On the iPad, its clear that Apple knows you value your photos. There is an option to jump directly to your photo gallery from the lock-screen.  Photos on your computer can be automatically synced to your iPad, and new photos taken with an iPhone flow directly to your iPad too via the iCloud Photostream.  You can even get a camera connection kit that lets you copy photos to your iPad directly from a digital camera over usb, or from a memory card.  Once your photos are on your iPad, browsing them is smooth and easy.  You can quickly scroll through thumbnails from thousands of photos, or you can browse photos grouped by time, location and if you loaded the photos from  a Mac and iPhoto, by the faces of people in the photos.

Amazon, on the other hand, doesn’t make it easy to get photos onto the Fire.  You can drag them over from your computer, but you’ll need the right USB cable, which isn’t included with the device. You’ll have to do the same thing every time you want to add more photos.  Once photos are on the Fire, it sounds like the experience of actually using them is anything but silky smooth.

It gets worse too, Amazon’s Cloud Drive service can store photos, but it requires you to upload the photos with a web browser, a tedious task for more than a select group of photos. Most incredibly though, there is no easy way to access photos stored on Cloud Drive from your Kindle Fire.  It doesn’t appear to integrate with the built in Gallery application at all.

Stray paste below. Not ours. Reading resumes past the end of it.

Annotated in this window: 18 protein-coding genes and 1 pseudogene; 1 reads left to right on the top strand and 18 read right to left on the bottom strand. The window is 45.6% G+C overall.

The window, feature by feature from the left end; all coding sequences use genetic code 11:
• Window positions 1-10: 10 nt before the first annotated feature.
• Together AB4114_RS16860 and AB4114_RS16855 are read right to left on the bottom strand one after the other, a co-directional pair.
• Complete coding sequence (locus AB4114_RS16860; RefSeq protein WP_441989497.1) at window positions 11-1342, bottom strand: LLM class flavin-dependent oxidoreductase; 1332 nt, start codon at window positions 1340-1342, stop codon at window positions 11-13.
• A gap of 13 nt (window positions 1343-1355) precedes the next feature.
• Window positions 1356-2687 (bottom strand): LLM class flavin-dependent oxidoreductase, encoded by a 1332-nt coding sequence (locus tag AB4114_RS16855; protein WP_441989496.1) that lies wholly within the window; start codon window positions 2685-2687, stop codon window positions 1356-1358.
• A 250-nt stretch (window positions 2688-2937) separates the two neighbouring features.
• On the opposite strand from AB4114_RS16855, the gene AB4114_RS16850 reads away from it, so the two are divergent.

This seems like a tremendous opportunity for Dropbox, which makes it ridiculously easy to get access to photos and other files from multiple devices.  Unfortunately, Amazon doesn’t seem to make Dropbox available in the Kindle Fire App store, so you’ll have to “sideload” it, but it is still (relatively) easy to do.

  1. Sign-up for a free Dropbox account with 2GB of storage, if you don’t already have one.  Use this link and we’ll both get an extra 250MB of free storage, while you are at it, download and install the dropbox client on your Mac or PC.
  2. On your Kindle, visit the download page for the Dropbox Android App and tap the download link.
  3. While you are waiting for the download, turn on the ability to install applications that you didn’t find in the official Kindle Fire app store.
  4. From the Kindle Fire home screen, tap the gear icon in the upper right corner to call up the settings panel.
  5. Click the “More” button on the right hand side of the settings panel
  6. Scroll-down and tap “Device”
  7. Switch “Allow Installation of Applications From Unknown Sources”  from “OFF” to “ON.”
  8. Return to the browser to check on your download.
  9. Look for the notification in the top-left corner that the download is complete.  Tap the notification and find the Dropbox.apk file in the list.  Tap the file.
  10. You follow the prompts to install the application.
  11. Launch the Dropbox application and log in.
  12. Any files you put in your Dropbox on your Mac or PC will be automatically uploaded to the cloud, and available through the Dropbox app on your Kindle Fire.

For more detailed instructions…